Demand for Maruti CNG vehicles growing: Bhargava

Demand for Maruti CNG vehicles growing: Bhargava

Maruti Suzuki India Limited (MSIL) has moved away from diesel vehicles and is now concentrating on petrol.

Representative image. Credit: Reuters File Photo

Maruti Suzuki India Limited (MSIL) has moved away from diesel vehicles and is now concentrating on petrol. However, the company is also pushing CNG as a cleaner alternative. 

“Maruti, this year, has no diesel vehicles and the share of petrol vehicles has gone up substantially. More importantly, CNG demand has gone up by almost 50 per cent,” MSIL Chairman RC Bhargava said on the sidelines of announcing the company’s Quarter 2 results. 

“I think the importance the government is giving to CNG is being reflected in the way the growth of demand for CNG vehicles is happening. We will continue with our programme of maximising production and sales of CNG vehicles keeping customer demand in view,” he added. 

Maruti Suzuki India Limited reported a Quarter 2 FY 2020-21 increase in vehicle sales as compared to last year, the company announced on Thursday. 

MSIL sold a total of 393,130 vehicles during the Quarter, higher by 16.2 per cent compared to the same period previous year. Sales in the domestic market stood at 370,619 units, higher by 18.6 per cent and exports were at 22,511 units, lower by 12.7 per cent. 

“The net profit in Quarter 2 of the previous year FY19-20 was higher due to mark-to-market gains on the invested surplus and lower tax provision. As a result of this, while the operating profit increased by 71.7 per cent over the same period previous year, the net profit increased by 1.0 per cent,” a statement said.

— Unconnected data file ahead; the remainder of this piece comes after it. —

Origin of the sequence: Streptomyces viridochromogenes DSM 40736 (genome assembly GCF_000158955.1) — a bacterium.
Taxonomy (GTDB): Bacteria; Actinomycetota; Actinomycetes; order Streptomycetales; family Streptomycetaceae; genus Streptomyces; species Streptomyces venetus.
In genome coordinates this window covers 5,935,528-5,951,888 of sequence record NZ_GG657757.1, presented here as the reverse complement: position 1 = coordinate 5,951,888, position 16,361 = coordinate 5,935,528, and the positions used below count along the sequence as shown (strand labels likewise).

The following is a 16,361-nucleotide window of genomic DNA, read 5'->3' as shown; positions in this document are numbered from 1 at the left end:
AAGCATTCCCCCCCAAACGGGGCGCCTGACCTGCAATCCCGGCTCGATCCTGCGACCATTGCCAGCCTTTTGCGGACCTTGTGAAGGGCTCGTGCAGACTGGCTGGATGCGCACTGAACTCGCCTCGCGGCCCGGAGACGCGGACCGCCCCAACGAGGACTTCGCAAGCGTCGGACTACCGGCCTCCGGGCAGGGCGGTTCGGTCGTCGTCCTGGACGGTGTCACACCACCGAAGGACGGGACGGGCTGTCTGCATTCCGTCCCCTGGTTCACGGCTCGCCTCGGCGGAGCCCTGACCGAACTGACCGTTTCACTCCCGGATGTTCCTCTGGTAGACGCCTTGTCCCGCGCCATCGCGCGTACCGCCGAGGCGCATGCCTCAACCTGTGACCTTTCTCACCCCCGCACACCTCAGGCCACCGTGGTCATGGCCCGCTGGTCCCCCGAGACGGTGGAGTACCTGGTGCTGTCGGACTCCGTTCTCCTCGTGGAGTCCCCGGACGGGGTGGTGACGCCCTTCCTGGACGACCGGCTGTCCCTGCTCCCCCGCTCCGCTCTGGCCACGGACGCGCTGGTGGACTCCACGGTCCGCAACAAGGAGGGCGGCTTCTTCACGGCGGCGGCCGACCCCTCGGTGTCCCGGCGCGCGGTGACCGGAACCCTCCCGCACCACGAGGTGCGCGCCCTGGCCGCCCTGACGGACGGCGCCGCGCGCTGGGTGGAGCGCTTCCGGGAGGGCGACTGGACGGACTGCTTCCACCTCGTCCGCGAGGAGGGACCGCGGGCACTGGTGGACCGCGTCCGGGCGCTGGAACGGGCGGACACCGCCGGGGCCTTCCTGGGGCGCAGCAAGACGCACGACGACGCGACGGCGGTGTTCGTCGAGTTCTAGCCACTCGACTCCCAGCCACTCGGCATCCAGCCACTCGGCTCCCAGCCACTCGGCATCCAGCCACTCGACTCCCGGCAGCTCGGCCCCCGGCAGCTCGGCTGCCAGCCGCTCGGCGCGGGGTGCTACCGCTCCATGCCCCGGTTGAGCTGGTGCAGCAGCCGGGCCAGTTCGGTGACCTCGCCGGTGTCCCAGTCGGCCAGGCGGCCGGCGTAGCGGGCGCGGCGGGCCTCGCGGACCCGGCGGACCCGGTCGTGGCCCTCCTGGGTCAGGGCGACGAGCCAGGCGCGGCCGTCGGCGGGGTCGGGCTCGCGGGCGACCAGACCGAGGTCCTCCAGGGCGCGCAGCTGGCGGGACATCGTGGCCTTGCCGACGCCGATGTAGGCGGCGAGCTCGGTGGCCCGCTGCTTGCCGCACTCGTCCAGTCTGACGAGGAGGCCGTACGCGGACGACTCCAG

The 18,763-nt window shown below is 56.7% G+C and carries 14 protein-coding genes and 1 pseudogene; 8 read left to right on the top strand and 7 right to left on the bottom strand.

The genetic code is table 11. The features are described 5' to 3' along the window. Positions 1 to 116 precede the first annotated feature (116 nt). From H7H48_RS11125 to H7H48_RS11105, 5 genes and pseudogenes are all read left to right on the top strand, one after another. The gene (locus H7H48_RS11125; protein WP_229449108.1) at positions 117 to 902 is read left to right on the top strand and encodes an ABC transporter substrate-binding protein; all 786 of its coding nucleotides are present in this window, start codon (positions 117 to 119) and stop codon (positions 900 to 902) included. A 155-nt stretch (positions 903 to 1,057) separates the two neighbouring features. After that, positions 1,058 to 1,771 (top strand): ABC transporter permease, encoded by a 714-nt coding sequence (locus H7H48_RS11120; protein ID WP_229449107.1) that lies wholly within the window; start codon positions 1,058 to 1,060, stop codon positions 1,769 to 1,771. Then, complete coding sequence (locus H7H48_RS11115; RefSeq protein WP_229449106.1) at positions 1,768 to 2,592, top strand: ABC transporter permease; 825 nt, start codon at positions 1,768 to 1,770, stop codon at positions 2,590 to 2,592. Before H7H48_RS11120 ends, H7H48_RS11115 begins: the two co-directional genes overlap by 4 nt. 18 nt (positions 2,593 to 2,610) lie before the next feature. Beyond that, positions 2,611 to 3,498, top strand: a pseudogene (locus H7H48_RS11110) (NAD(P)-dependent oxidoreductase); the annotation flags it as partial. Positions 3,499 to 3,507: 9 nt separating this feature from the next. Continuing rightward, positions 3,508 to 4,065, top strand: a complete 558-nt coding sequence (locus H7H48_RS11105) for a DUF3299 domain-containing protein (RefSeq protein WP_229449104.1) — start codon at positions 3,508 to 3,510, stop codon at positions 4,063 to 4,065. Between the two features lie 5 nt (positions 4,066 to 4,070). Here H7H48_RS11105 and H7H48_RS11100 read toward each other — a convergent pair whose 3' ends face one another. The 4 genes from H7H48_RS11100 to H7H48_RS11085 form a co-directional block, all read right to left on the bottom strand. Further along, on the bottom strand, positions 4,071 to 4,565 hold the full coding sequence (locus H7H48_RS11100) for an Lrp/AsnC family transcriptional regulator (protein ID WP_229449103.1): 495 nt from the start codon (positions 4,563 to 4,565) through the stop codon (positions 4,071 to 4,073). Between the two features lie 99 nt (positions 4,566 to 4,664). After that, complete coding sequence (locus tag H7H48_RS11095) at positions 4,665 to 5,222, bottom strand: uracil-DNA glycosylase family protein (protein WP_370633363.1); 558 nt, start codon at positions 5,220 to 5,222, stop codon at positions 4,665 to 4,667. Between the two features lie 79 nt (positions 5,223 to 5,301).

“From April-September FY 2020-21, MSIL sold a total of 469,729 vehicles, lower by 36.6 per cent compared to the same period previous year. Sales in the domestic market stood at 437,646 units and exports were at 32,083 units,” it added. 

“The second quarter has been much better than the first quarter. In the first quarter, there was no production for almost two months and comparison to the second quarter is meaningless. Compared to the second quarter last year, Maruti Suzuki has performed better,” said Bhargava. 

“The performance level has certainly improved. It is certainly better than perhaps what a lot of people would have assumed would happen in the first full production quarter after the lockdown,” he added. 

Regarding the rest of the calendar year, he said: “October is going to be a good month for production and sales. Diwali is still to come and we expect November will be okay. December is the month when all carmakers go out of the way to minimise inventory with the factory and dealers. There are all kinds of schemes and discounts and December will be alright. After that, the situation is hard to predict because the impact of the festivals will be over. To a large extent, I believe that people wanting personal vehicles will be over.

Elaborating on the reasons for growth, he said: “The positive side will be that the monsoons have been good, crops have been bumper crops and the rural areas, which are even today contributing substantially to growth of sales in the second quarter. The rural segment will continue to grow substantially.”

However, there remains a question mark on urban demand. “We don’t know how the Covid-19 situation will develop. We don’t know what the urban income levels will be after this is over and how much purchasing power will be left with people in urban areas because the economic downturn is there, GDP growth is expected to be zero or somewhere near zero and with that situation, I don’t think there can be an urban demand and not because people don’t want a car but because people can’t afford the cars,” he said. 

“I think the government understands and appreciates the need to keep a watch on the situation and the importance of the automobile industry for creating jobs and growing manufacturing. Keeping that in mind, I am sure the government will keep the question of demand creation very much in their minds when further policies, whether it is stimulus or any other of policy decisions going ahead. We will not make a prediction for Q4 or next year because we would like to see how things pan out in the next few months,” he concluded.